It should be noted that the crime of obstruction goes both ways. If a witness knowingly conceals evidence that could allow a defendant to prove his or her innocent, that is also obstruction.

Obstruction of Justice is a Felony

Obstruction of justice is a Class 4 felony offense, punishable by one to three years in prison (the Department of Corrections) and a fine of up to $25,000. However, the judge does have the option to sentence you to probation as opposed to incarceration.

There is a special enhancement if the obstruction of justice occurred in furtherance of a gang. If a gang member commits obstruction of justice to protect another gang member, it will be a Class 3 felony, punishable by two to five years in prison and $25,000 in possible fines.

As a felony offense, an obstruction of justice conviction is not expugnable. Those convicted of this charge can face possible career repercussions, as a felony offense will appear on criminal records commonly searched by employers. It is important not to overlook the seriousness of this charge. An obstruction of justice conviction can have far-reaching consequences, but with the help of an experienced defense attorney, you may be able to avoid conviction.

Quick Action is Necessary to Defend Against Obstruction of Justice Charges

Those charged with obstruction of justice should secure the representation of an experienced resisting arrest defense attorney as soon as possible after the arrest or filing of the complaint against you. The sooner you obtain a skilled criminal defense attorney, the more effective investigations will be and the stronger the defense you can mount. Your defense attorney will immediately investigate the circumstances surrounding the charge, including interviewing witnesses and subpoenaing vital evidence. Armed with knowledge of the events of leading to your charges, your attorney can advise you as to the best course of action. He or she may move to have the felony charges dismissed, fight them at trial, or skillfully negotiate a strong plea deal. The important thing is to act quickly so that your best defense can be crafted.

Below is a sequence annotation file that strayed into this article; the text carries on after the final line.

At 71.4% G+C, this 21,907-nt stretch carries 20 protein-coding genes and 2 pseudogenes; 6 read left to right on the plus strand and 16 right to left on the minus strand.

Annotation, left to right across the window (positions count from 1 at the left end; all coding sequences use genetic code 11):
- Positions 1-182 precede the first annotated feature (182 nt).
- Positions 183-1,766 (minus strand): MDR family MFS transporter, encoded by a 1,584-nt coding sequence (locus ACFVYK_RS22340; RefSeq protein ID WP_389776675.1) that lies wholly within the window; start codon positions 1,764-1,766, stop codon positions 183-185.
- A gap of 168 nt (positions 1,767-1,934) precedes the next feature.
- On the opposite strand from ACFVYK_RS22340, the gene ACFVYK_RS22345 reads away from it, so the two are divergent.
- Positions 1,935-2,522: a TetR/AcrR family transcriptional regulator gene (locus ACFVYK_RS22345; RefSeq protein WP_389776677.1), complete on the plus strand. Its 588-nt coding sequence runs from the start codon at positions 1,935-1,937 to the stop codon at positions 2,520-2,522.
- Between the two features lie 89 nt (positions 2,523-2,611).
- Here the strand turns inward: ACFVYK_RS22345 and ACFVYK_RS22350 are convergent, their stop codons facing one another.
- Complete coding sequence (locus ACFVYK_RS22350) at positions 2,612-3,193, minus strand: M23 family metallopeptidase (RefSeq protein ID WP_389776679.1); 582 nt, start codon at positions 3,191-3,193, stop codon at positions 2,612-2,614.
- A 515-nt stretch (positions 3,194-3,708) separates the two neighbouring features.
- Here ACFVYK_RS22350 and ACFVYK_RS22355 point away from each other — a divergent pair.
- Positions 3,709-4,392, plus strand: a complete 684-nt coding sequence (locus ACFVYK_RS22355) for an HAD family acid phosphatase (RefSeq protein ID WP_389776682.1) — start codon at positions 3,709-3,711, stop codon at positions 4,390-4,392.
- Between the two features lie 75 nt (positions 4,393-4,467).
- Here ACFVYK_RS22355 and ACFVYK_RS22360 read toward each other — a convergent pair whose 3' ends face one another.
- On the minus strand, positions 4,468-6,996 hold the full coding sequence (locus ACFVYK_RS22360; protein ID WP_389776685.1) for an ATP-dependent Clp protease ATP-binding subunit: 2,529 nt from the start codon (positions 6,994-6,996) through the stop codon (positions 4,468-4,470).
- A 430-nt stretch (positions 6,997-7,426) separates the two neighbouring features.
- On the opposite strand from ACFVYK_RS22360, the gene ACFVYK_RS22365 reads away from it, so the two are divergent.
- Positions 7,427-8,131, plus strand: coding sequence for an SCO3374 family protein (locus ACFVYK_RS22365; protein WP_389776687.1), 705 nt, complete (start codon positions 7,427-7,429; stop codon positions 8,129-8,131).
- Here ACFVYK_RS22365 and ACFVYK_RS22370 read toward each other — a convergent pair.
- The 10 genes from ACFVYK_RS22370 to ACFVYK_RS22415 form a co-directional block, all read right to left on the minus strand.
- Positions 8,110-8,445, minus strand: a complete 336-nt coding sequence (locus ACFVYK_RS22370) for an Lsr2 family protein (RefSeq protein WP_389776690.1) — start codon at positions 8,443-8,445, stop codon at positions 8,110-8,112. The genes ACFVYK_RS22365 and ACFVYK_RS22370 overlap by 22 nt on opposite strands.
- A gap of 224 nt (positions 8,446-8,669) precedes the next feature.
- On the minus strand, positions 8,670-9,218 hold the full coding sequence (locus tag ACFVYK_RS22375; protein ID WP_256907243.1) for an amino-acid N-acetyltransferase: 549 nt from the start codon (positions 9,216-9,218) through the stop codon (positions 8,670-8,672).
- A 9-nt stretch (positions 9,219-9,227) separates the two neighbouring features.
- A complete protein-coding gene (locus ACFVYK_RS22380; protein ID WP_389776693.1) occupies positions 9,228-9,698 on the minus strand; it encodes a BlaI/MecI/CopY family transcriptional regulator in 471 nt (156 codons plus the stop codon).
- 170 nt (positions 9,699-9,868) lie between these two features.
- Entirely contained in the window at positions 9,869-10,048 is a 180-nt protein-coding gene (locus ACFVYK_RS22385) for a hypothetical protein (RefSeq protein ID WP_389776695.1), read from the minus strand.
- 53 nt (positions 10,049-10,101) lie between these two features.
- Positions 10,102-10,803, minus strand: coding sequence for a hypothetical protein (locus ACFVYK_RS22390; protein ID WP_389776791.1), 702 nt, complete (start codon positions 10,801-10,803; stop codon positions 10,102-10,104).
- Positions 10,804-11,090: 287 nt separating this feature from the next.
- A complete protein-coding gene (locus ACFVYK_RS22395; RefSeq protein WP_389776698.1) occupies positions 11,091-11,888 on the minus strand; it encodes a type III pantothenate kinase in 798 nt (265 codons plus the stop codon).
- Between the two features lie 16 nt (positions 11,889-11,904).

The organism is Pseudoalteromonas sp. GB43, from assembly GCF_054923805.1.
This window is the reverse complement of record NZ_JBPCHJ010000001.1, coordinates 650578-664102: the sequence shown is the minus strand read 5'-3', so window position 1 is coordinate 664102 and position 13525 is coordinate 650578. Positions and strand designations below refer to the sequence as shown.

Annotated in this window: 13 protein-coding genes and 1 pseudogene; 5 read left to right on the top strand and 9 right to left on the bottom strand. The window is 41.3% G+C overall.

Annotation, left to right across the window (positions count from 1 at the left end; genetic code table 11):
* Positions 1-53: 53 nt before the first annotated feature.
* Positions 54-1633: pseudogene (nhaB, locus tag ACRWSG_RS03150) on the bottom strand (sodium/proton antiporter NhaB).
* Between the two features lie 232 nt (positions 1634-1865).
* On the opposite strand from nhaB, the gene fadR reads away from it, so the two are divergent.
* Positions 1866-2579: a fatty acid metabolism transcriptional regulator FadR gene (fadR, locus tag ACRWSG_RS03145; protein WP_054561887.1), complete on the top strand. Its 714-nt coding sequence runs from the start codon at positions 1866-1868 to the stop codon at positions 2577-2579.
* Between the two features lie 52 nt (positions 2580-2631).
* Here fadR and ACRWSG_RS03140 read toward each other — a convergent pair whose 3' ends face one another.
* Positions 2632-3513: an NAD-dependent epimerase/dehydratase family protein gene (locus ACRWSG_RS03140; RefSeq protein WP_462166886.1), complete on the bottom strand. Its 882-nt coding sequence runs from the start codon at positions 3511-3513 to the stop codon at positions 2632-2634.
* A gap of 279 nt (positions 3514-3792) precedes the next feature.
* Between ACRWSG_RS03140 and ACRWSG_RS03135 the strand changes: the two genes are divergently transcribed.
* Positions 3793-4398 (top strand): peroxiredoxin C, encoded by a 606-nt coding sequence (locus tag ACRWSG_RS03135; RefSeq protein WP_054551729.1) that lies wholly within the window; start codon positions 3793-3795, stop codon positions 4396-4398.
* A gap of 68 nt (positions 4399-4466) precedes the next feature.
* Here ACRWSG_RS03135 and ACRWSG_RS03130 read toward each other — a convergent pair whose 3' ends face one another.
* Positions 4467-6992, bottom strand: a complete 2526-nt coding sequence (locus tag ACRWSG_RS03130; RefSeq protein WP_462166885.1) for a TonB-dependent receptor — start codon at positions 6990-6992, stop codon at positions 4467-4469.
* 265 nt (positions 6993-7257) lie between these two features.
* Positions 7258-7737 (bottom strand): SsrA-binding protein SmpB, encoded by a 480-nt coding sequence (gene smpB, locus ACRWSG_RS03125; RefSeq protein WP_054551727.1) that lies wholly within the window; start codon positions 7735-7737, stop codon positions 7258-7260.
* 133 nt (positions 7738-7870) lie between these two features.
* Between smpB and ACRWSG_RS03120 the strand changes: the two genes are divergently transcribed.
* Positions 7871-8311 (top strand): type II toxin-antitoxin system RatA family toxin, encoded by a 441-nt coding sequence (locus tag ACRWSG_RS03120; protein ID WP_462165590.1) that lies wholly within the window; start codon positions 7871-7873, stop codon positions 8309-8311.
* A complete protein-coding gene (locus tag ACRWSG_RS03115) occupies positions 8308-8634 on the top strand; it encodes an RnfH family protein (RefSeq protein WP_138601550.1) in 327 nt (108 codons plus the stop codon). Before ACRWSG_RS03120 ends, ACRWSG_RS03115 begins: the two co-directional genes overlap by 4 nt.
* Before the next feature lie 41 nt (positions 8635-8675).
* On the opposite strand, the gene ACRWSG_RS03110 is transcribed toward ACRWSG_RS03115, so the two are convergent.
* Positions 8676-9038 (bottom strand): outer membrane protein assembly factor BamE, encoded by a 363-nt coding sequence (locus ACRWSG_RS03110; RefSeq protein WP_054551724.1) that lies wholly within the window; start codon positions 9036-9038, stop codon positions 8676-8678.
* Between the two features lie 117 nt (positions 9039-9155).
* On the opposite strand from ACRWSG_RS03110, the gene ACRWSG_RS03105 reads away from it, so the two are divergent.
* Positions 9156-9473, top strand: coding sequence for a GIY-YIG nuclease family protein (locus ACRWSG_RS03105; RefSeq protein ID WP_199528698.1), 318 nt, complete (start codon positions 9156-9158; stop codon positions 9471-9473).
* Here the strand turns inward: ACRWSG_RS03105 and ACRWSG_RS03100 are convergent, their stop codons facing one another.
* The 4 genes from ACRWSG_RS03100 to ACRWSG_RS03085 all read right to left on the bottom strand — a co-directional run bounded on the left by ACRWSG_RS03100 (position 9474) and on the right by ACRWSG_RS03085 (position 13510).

The Law Offices of David L. Freidberg: Providing Zealous Defense against Obstruction of Justice Charges

Chicago criminal defense attorney David L. Freidberg has over 25 years experience representing clients who have been charged with obstruction of justice and other obstruction charges. Our criminal defense attorneys have an unmatched understanding of the laws concerning the crime of obstruction of justice and the possible defenses. The seasoned defense attorneys at The Law Offices of David L. Freidberg will investigate every pertinent fact to your case, often uncovering vital exculpatory evidence. We will mount a zealous defense with the intent of achieving the best possible outcome for our clients. The nature of the defense will vary depending upon your specific case, but we will often move to have the charges dropped based on lack of evidence. We diligently defend against both misdemeanor and felony convictions and always fight first to ensure you will not have to serve time in jail.

Facing any criminal charge can be frightening, but with the skilled representation of attorney David L. Freidberg, you can rest assured that your case will be defended to the fullest extent. David L. Freidberg has successfully defended thousands of clients and will aggressively fight for your freedom. Call or text us today at (312) 560-7100 or toll free at 1 (800) 803-1442 to schedule your free consultation today.